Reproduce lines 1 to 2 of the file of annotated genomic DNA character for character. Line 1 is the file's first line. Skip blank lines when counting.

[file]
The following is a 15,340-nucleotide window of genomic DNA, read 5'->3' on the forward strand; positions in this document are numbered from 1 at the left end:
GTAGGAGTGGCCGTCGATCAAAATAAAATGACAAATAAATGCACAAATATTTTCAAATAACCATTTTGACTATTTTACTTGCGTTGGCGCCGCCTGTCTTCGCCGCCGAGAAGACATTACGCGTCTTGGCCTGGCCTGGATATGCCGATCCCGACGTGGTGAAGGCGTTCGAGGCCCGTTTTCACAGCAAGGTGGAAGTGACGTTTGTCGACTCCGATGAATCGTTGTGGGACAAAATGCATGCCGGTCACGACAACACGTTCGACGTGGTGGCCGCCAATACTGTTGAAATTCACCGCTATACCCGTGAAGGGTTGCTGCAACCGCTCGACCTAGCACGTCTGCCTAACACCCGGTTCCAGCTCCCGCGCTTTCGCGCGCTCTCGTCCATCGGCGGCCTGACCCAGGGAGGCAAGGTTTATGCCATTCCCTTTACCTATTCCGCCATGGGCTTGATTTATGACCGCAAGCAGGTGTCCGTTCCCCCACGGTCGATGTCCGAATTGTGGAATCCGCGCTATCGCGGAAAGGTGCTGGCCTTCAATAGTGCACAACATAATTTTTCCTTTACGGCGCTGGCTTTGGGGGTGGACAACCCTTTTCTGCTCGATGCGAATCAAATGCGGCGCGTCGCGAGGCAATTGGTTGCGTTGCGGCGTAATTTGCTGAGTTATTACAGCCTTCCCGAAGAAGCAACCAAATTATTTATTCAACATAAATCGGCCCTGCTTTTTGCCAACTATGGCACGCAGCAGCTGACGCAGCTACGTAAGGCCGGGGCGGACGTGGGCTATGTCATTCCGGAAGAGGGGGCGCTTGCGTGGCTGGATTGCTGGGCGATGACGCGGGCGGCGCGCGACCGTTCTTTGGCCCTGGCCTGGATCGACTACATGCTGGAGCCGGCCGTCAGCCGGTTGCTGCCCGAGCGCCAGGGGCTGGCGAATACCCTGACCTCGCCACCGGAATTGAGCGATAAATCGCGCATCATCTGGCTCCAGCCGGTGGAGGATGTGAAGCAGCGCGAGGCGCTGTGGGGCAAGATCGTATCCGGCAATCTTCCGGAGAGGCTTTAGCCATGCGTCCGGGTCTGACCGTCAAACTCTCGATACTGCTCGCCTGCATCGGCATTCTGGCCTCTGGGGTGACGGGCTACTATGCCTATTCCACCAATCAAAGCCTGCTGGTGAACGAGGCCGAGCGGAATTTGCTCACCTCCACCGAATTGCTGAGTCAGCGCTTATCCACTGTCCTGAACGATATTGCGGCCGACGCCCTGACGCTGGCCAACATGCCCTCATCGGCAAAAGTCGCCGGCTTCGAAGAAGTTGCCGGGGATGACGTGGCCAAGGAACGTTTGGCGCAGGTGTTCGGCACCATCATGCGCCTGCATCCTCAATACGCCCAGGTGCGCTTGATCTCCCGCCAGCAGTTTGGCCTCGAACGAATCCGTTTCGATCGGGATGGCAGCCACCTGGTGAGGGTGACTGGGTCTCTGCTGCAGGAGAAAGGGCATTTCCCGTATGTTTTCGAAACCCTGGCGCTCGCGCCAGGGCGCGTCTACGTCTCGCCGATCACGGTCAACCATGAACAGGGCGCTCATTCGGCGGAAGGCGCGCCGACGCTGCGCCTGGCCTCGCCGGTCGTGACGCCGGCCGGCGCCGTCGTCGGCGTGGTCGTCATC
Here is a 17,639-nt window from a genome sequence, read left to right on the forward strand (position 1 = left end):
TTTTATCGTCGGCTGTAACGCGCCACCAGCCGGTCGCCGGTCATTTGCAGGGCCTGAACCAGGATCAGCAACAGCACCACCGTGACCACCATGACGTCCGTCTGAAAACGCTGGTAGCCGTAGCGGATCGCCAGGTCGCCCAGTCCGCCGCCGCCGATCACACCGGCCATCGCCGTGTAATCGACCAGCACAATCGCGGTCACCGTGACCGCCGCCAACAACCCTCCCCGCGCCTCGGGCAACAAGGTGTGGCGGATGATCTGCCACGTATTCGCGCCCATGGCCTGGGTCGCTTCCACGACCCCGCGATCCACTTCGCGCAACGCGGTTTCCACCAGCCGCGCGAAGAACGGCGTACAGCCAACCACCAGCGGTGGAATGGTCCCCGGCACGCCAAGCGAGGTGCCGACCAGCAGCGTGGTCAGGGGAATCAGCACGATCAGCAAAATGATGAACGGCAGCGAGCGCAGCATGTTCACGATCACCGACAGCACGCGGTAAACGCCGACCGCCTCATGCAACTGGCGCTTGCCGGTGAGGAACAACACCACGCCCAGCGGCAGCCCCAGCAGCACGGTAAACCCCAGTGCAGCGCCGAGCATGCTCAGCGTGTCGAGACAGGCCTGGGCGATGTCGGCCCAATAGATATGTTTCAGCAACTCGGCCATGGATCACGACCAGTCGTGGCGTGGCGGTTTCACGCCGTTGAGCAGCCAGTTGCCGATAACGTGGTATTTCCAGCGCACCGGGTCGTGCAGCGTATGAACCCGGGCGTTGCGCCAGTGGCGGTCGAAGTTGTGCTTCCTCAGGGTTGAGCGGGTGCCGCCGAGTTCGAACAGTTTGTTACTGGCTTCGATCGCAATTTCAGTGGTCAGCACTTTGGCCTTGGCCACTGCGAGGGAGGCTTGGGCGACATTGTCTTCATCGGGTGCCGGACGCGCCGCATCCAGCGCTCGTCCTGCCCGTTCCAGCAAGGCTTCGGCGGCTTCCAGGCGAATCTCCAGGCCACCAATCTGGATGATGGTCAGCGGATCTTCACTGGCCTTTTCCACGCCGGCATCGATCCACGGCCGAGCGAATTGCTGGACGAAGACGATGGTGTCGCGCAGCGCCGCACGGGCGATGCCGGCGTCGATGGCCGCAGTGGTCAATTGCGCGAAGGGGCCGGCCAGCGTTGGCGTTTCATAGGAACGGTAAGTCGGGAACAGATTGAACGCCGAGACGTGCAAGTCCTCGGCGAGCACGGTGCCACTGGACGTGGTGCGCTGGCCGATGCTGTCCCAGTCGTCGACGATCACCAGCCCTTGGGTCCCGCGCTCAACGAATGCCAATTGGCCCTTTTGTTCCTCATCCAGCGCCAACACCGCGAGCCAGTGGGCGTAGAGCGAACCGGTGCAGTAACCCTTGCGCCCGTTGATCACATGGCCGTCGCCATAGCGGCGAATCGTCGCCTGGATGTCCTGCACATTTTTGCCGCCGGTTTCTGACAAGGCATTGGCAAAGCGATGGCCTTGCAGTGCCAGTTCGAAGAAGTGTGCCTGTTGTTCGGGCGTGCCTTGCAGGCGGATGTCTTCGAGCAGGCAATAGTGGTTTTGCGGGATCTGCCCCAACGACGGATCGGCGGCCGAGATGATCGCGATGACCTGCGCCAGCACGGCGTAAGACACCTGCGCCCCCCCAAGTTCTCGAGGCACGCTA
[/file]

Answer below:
The following is a 15,340-nucleotide window of genomic DNA, read 5'->3' on the forward strand; positions in this document are numbered from 1 at the left end:
GTAGGAGTGGCCGTCGATCAAAATAAAATGACAAATAAATGCACAAATATTTTCAAATAACCATTTTGACTATTTTACTTGCGTTGGCGCCGCCTGTCTTCGCCGCCGAGAAGACATTACGCGTCTTGGCCTGGCCTGGATATGCCGATCCCGACGTGGTGAAGGCGTTCGAGGCCCGTTTTCACAGCAAGGTGGAAGTGACGTTTGTCGACTCCGATGAATCGTTGTGGGACAAAATGCATGCCGGTCACGACAACACGTTCGACGTGGTGGCCGCCAATACTGTTGAAATTCACCGCTATACCCGTGAAGGGTTGCTGCAACCGCTCGACCTAGCACGTCTGCCTAACACCCGGTTCCAGCTCCCGCGCTTTCGCGCGCTCTCGTCCATCGGCGGCCTGACCCAGGGAGGCAAGGTTTATGCCATTCCCTTTACCTATTCCGCCATGGGCTTGATTTATGACCGCAAGCAGGTGTCCGTTCCCCCACGGTCGATGTCCGAATTGTGGAATCCGCGCTATCGCGGAAAGGTGCTGGCCTTCAATAGTGCACAACATAATTTTTCCTTTACGGCGCTGGCTTTGGGGGTGGACAACCCTTTTCTGCTCGATGCGAATCAAATGCGGCGCGTCGCGAGGCAATTGGTTGCGTTGCGGCGTAATTTGCTGAGTTATTACAGCCTTCCCGAAGAAGCAACCAAATTATTTATTCAACATAAATCGGCCCTGCTTTTTGCCAACTATGGCACGCAGCAGCTGACGCAGCTACGTAAGGCCGGGGCGGACGTGGGCTATGTCATTCCGGAAGAGGGGGCGCTTGCGTGGCTGGATTGCTGGGCGATGACGCGGGCGGCGCGCGACCGTTCTTTGGCCCTGGCCTGGATCGACTACATGCTGGAGCCGGCCGTCAGCCGGTTGCTGCCCGAGCGCCAGGGGCTGGCGAATACCCTGACCTCGCCACCGGAATTGAGCGATAAATCGCGCATCATCTGGCTCCAGCCGGTGGAGGATGTGAAGCAGCGCGAGGCGCTGTGGGGCAAGATCGTATCCGGCAATCTTCCGGAGAGGCTTTAGCCATGCGTCCGGGTCTGACCGTCAAACTCTCGATACTGCTCGCCTGCATCGGCATTCTGGCCTCTGGGGTGACGGGCTACTATGCCTATTCCACCAATCAAAGCCTGCTGGTGAACGAGGCCGAGCGGAATTTGCTCACCTCCACCGAATTGCTGAGTCAGCGCTTATCCACTGTCCTGAACGATATTGCGGCCGACGCCCTGACGCTGGCCAACATGCCCTCATCGGCAAAAGTCGCCGGCTTCGAAGAAGTTGCCGGGGATGACGTGGCCAAGGAACGTTTGGCGCAGGTGTTCGGCACCATCATGCGCCTGCATCCTCAATACGCCCAGGTGCGCTTGATCTCCCGCCAGCAGTTTGGCCTCGAACGAATCCGTTTCGATCGGGATGGCAGCCACCTGGTGAGGGTGACTGGGTCTCTGCTGCAGGAGAAAGGGCATTTCCCGTATGTTTTCGAAACCCTGGCGCTCGCGCCAGGGCGCGTCTACGTCTCGCCGATCACGGTCAACCATGAACAGGGCGCTCATTCGGCGGAAGGCGCGCCGACGCTGCGCCTGGCCTCGCCGGTCGTGACGCCGGCCGGCGCCGTCGTCGGCGTGGTCGTCATC